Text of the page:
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Environmental Biology of Fishes

, Volume 92, Issue 3, pp 337–349 | Cite as

Why protogynous hermaphrodite males are relatively larger than females? Testing growth hypotheses in Mediterranean rainbow wrasse Coris julis (Linnaeus, 1758)

  • Marta Linde
  • Miquel Palmer
  • Josep Alós
Article

Abstract

Several growth hypotheses have been tested to investigate why males of the sequential hermaphrodite, Mediterranean rainbow wrasse, Coris julis (Linnaeus, 1758), are relatively larger than females of the same age. Individual growth trajectories were estimated to test these hypotheses. A good linear relationship between otolith size and body size was observed (r 2  = 0.71, n = 609), thus, past somatic growth of any specific fish can be inferred from the longitudinal data described by the width of annual increments in the otolith. These data were successfully analyzed by a non-linear mixed-effect model (von Bertalanffy growth model) using a Bayesian approach. The results obtained suggest that Mediterranean rainbow wrasse secondary males are relatively larger than females because 1) fish that change sex are already the larger individuals in their age group (specifically those with higher growth rate, k secondary males  = 0.199 and k females  = 0.161) and 2) they experience a growth spurt after sex change. The differences in growth observed in this species and in other protogynous hermaphrodites could be related to differences in social organization, which, in turn, are related to differences in the sex change mechanisms.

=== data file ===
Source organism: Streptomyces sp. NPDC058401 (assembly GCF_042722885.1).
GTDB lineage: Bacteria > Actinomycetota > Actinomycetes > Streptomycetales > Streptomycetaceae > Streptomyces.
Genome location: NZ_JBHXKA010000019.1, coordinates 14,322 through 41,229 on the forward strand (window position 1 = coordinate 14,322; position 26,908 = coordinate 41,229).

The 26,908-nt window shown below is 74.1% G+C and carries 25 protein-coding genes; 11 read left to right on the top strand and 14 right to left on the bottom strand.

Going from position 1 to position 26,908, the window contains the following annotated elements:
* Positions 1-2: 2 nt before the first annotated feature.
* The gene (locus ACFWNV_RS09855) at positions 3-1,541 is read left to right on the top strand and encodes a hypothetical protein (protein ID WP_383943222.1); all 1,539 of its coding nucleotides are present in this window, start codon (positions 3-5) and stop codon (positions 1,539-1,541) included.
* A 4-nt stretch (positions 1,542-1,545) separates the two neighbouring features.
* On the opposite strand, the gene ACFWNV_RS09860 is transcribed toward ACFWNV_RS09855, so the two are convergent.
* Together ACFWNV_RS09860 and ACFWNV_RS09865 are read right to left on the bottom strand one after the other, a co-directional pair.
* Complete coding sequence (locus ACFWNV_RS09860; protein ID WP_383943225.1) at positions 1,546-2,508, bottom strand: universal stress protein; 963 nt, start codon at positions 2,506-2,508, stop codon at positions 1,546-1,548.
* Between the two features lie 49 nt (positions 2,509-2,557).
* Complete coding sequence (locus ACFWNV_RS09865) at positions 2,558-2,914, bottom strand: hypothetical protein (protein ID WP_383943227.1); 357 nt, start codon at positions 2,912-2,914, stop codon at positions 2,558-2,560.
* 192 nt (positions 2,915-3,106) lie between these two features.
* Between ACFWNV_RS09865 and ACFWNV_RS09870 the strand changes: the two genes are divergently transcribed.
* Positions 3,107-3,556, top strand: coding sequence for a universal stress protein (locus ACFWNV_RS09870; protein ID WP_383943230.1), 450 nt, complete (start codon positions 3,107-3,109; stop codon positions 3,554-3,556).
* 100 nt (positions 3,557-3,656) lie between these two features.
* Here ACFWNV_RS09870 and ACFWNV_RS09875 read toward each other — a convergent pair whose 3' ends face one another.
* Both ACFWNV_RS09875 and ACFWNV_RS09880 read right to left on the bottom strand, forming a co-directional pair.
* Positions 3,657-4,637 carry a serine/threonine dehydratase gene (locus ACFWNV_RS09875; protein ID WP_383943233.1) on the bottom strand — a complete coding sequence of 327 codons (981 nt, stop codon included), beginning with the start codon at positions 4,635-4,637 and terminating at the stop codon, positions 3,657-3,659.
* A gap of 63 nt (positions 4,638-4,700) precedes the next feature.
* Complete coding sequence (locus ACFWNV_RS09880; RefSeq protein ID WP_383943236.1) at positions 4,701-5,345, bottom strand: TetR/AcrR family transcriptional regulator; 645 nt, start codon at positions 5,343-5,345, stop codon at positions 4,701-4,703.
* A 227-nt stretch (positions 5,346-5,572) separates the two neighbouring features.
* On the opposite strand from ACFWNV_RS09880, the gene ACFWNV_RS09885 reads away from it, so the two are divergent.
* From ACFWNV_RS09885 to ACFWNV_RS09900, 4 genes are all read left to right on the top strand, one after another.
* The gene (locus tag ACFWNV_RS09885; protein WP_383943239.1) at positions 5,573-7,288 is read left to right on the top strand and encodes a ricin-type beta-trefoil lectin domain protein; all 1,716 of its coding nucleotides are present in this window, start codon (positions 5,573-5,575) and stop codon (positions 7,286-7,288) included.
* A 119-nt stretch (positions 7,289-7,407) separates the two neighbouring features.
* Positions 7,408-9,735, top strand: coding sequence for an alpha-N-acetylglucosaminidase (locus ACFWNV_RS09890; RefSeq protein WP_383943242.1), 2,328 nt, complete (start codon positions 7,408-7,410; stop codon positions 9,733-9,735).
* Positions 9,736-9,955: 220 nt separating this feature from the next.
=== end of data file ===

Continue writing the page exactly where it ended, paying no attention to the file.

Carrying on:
Keywords

Back-calculation Bayesian approach Diandric protogyny Growth curves Labridae Sex change 

Notes

Acknowledgements

We thank to N. Jaume, E. Ceballos and I. Álvarez for their assistance during otolith extraction. This work has been financed by the Spanish Ministry of Education and Science (project ROQUER CTM2005-00283). M. Linde was partially supported by “Direcció General de Recerca, Desenvolupament Tecnològic i Innovació” (“Conselleria d’Economia, Hisenda i Innovació”). J. Alós was supported by a FPI fellowship (MICINN).

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Copyright information

© Springer Science+Business Media B.V. 2011

Authors and Affiliations

  1. 1.Instituto Mediterráneo de Estudios AvanzadosIMEDEA (CSIC-UIB)EsporlesSpain

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